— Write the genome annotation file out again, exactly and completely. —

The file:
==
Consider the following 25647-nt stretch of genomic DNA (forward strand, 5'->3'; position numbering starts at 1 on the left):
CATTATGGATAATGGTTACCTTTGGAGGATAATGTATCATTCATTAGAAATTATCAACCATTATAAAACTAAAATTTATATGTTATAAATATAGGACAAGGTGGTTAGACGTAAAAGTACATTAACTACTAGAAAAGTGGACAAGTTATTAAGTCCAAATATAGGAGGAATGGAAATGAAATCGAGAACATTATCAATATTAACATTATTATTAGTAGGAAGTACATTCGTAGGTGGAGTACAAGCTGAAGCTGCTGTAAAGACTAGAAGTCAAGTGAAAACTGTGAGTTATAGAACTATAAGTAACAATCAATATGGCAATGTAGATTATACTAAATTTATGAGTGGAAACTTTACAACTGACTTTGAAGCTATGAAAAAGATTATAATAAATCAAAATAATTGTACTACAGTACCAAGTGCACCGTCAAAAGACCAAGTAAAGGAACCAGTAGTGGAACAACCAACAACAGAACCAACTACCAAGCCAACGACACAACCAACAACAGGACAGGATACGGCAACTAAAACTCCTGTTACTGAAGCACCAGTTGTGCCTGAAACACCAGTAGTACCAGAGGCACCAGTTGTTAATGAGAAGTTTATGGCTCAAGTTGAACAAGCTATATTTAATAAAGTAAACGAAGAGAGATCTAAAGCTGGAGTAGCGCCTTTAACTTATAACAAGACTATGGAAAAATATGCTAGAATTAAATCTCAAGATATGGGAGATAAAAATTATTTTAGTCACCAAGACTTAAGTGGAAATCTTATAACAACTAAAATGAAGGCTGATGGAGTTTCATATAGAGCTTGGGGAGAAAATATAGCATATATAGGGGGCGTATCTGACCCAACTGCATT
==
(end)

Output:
Consider the following 25647-nt stretch of genomic DNA (forward strand, 5'->3'; position numbering starts at 1 on the left):
CATTATGGATAATGGTTACCTTTGGAGGATAATGTATCATTCATTAGAAATTATCAACCATTATAAAACTAAAATTTATATGTTATAAATATAGGACAAGGTGGTTAGACGTAAAAGTACATTAACTACTAGAAAAGTGGACAAGTTATTAAGTCCAAATATAGGAGGAATGGAAATGAAATCGAGAACATTATCAATATTAACATTATTATTAGTAGGAAGTACATTCGTAGGTGGAGTACAAGCTGAAGCTGCTGTAAAGACTAGAAGTCAAGTGAAAACTGTGAGTTATAGAACTATAAGTAACAATCAATATGGCAATGTAGATTATACTAAATTTATGAGTGGAAACTTTACAACTGACTTTGAAGCTATGAAAAAGATTATAATAAATCAAAATAATTGTACTACAGTACCAAGTGCACCGTCAAAAGACCAAGTAAAGGAACCAGTAGTGGAACAACCAACAACAGAACCAACTACCAAGCCAACGACACAACCAACAACAGGACAGGATACGGCAACTAAAACTCCTGTTACTGAAGCACCAGTTGTGCCTGAAACACCAGTAGTACCAGAGGCACCAGTTGTTAATGAGAAGTTTATGGCTCAAGTTGAACAAGCTATATTTAATAAAGTAAACGAAGAGAGATCTAAAGCTGGAGTAGCGCCTTTAACTTATAACAAGACTATGGAAAAATATGCTAGAATTAAATCTCAAGATATGGGAGATAAAAATTATTTTAGTCACCAAGACTTAAGTGGAAATCTTATAACAACTAAAATGAAGGCTGATGGAGTTTCATATAGAGCTTGGGGAGAAAATATAGCATATATAGGGGGCGTATCTGACCCAACTGCATT